Truthfully, there wasn't anything head-turn worthy or extraordinary about her. She led an extremely calm, boring life. In every aspect, she was simply... average.


Izzy from Sacred Heart.

2021: Senior spring- I didn't know it then, but this was the end of my incredible metabolism

Izzy, aka icuddy, from Sacred Heart was a confident extrovert who lived by the motto 'work hard play harder.'

She was a carefree, hard working, go-getter who inspired excellence from those in her life.

She was a spontaneous 'yes' girl who believed in trying anything once. She liked to live life by putting her happiness and energy first.

She was hard (impossible) to overlook.

Now that both of those phases are over, it's my hope that post-college life finds me some new pieces of identity. I know it's time for me to reinvent myself and continue growing in my current career.

That brings us to today.

Izzy at McCann.

2021: Graduation Day- The beginning of my traveling (RI, NY, AR, MIA, etc.)

Izzy at McCann is a new employee, excited to start her career.

She is trying to find her way, and during the transition she has lost a little bit of her confidence.

However, Izzy knows how to persist through adversity, and is working on getting her confidence back so she can execute her role with stunning excellence.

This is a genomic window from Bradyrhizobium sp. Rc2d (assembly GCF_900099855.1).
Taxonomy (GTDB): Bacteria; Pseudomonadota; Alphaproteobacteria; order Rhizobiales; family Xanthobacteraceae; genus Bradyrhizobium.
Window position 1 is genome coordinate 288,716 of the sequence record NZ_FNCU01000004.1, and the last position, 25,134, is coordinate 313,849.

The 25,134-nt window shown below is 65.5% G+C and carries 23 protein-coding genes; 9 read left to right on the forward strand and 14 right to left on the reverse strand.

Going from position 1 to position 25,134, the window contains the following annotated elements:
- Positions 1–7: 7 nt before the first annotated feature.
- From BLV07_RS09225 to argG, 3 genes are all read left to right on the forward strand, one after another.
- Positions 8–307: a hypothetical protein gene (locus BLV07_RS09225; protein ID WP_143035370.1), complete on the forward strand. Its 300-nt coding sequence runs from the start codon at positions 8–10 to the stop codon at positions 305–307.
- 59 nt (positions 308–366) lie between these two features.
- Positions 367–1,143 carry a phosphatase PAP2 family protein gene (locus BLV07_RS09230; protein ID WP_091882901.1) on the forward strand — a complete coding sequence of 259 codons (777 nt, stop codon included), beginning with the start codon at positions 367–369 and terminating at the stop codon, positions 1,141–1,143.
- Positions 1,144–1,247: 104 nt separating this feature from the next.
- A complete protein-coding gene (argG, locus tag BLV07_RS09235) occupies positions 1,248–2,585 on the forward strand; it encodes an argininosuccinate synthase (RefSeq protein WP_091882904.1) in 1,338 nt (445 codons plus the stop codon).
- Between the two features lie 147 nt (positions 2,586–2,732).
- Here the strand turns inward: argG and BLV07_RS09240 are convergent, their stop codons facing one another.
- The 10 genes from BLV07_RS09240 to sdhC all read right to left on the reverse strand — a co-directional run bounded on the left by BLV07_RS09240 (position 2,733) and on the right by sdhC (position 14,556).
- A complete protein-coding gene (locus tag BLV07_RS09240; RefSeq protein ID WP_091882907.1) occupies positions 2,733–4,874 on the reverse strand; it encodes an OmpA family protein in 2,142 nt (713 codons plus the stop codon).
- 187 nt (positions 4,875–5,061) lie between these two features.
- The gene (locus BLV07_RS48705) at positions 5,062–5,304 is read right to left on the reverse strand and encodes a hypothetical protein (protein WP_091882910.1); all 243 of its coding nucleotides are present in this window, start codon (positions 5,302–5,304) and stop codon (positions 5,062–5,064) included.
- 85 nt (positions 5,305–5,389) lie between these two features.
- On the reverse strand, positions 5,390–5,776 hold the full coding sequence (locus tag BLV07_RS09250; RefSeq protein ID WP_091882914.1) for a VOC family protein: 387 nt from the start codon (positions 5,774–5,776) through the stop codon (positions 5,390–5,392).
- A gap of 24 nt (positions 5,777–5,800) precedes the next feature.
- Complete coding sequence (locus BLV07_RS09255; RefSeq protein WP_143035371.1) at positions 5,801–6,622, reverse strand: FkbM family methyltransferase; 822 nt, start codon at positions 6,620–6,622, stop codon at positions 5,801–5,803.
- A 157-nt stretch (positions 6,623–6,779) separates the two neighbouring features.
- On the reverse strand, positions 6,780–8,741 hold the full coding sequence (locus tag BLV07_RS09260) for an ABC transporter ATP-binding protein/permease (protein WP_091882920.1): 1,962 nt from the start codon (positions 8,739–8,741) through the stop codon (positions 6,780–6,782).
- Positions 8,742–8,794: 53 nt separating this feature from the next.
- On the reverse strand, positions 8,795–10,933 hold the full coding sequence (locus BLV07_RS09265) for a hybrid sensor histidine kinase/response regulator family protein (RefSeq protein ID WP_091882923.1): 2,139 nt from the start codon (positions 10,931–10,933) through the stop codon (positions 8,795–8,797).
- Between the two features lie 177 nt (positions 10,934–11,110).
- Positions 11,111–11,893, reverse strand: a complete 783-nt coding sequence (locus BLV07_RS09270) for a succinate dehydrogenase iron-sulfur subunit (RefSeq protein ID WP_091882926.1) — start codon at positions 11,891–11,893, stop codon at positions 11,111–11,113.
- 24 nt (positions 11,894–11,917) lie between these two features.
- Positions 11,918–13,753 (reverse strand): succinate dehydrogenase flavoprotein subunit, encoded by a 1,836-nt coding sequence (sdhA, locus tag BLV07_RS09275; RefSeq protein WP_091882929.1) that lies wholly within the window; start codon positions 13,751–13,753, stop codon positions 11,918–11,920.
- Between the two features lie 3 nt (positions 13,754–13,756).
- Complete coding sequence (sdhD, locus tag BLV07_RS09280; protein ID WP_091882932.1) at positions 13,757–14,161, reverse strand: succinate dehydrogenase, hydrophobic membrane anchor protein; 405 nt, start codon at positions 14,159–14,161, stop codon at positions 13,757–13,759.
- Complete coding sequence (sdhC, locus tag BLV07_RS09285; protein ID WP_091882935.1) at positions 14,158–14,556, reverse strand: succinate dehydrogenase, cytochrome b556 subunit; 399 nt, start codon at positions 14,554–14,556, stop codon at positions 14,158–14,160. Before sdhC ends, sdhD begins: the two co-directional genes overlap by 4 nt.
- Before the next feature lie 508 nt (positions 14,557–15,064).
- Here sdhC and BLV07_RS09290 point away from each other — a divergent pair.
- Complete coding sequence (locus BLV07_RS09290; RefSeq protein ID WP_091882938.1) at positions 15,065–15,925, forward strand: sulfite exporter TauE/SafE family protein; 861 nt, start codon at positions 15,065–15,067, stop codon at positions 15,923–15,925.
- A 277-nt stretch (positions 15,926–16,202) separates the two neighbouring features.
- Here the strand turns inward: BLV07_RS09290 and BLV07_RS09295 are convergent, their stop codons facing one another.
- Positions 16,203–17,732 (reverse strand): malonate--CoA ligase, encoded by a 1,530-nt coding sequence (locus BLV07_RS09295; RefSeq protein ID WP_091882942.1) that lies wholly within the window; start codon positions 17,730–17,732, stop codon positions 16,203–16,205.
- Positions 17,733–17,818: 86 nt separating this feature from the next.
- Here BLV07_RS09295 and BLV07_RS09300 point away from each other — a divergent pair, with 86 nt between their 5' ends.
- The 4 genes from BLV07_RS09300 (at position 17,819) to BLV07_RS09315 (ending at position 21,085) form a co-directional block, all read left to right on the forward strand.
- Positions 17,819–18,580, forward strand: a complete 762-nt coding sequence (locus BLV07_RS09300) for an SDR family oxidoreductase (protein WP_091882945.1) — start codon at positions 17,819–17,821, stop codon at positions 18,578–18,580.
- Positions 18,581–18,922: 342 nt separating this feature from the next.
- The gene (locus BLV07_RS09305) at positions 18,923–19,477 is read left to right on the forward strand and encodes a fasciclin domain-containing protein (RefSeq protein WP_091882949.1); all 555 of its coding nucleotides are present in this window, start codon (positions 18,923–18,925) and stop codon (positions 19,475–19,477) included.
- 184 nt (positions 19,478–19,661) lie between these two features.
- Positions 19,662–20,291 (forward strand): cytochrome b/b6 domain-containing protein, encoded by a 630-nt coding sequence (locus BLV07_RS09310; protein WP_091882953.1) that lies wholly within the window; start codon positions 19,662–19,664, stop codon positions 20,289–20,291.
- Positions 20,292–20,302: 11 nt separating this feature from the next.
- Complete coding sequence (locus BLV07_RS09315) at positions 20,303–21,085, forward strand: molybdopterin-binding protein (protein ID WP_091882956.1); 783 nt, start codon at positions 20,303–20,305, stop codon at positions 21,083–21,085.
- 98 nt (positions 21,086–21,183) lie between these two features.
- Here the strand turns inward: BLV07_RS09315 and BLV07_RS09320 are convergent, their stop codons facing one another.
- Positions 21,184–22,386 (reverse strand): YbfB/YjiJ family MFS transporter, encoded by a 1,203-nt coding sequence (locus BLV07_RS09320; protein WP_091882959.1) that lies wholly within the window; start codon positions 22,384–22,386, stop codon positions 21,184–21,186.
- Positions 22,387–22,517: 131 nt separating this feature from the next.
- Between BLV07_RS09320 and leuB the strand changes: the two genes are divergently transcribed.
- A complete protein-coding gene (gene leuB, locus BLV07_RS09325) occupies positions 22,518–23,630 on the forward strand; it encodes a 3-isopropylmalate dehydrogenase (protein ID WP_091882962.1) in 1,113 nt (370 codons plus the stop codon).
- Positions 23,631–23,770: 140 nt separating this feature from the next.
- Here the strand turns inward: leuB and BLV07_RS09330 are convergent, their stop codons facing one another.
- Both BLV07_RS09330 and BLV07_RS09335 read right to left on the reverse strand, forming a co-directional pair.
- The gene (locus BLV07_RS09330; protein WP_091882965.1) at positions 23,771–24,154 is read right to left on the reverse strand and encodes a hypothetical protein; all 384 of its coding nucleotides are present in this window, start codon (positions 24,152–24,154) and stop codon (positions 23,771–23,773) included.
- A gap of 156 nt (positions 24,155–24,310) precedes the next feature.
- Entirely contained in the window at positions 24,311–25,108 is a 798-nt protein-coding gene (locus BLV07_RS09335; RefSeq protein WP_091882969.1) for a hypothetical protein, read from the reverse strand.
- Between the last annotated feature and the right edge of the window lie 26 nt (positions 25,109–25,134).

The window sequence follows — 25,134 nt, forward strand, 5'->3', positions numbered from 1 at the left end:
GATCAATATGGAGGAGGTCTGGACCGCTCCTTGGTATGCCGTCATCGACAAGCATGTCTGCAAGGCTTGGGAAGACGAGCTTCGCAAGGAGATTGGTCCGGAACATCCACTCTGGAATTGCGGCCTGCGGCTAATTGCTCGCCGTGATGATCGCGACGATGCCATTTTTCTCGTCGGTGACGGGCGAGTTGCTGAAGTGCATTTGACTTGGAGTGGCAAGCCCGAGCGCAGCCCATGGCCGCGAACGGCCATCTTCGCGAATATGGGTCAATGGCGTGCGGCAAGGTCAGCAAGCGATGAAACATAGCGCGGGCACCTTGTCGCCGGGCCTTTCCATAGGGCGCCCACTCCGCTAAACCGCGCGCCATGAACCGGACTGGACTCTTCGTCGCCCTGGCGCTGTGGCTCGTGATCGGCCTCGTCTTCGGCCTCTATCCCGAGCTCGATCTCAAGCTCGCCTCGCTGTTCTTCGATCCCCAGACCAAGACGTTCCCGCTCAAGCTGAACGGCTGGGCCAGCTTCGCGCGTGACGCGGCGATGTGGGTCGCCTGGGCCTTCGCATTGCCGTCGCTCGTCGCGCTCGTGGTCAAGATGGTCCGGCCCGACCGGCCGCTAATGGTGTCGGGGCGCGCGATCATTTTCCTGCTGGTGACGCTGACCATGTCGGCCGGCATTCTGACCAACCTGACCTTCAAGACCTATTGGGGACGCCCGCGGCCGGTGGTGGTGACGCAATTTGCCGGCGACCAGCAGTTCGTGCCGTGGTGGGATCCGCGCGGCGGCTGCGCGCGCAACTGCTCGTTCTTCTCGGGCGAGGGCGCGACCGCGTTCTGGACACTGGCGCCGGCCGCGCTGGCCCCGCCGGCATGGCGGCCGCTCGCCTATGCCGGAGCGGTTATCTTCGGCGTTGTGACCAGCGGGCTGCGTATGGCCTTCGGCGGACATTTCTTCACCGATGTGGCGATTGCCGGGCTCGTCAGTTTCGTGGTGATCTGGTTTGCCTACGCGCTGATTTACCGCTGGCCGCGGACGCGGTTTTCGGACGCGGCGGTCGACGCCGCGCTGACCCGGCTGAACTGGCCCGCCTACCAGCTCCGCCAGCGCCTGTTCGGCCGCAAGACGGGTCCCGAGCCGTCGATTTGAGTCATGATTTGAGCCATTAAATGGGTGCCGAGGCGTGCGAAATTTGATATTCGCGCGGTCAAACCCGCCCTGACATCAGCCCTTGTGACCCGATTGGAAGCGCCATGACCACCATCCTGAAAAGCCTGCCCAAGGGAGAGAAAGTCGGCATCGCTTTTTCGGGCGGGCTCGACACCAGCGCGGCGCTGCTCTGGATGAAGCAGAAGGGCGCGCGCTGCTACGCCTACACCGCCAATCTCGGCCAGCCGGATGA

She has toned down a bit (not much) but is looking for more substantial relationships and friendships. The day she found adulthood and officially became washed up was the day she signed up for her 401K (last month).

Today, her current words are:




Assistant Account Executive.


Recent graduate.


{Okay, you can stop rolling your eyes now, I'm done speaking in third person.}

Who knows, maybe once I'm in-person for work (fingers crossed) I can add some new, bridesmaid, girlfriend? After all, this is the time for me to explore life, chase anything that will bring me joy, and promote personal growth.

At the end of the day, the only words that matter are the ones you associate yourself with. If you don't like one of them, make a change.

If there's one thing I've come to realize since graduation it's that we determine our own labels. After all, ones future is determined by the individual, so why settle for labels and words that don't suit us?

It's like my list of current words...writer vs assistant account executive vs bartender. They all serve very different purposes in my life.

Who I am, the thing that brings me joy, it's simple -- a writer.

How I spend my days, learning and adapting to the business world -- an AAE.

What I do to make money -- bartend.

If you love what you do you'll never work a day in your life, but who really loves their job? -Said by every faded adult ever.

How many people actually LOVE their jobs? 50%? 25%? 5%? Life is too damn short to be in the rather large percentage (I'm assuming) of adults who are miserable by day and indifferent by night.

Wake up every day and find joy in your daily life. Find things that excite and challenge you. Don't become complacent and turn 50 wondering a million 'what ifs.'

Photo: Unsplash

Therefore, I challenge you to do at least one thing every day that makes you happy. Make time for happiness.

Until next time --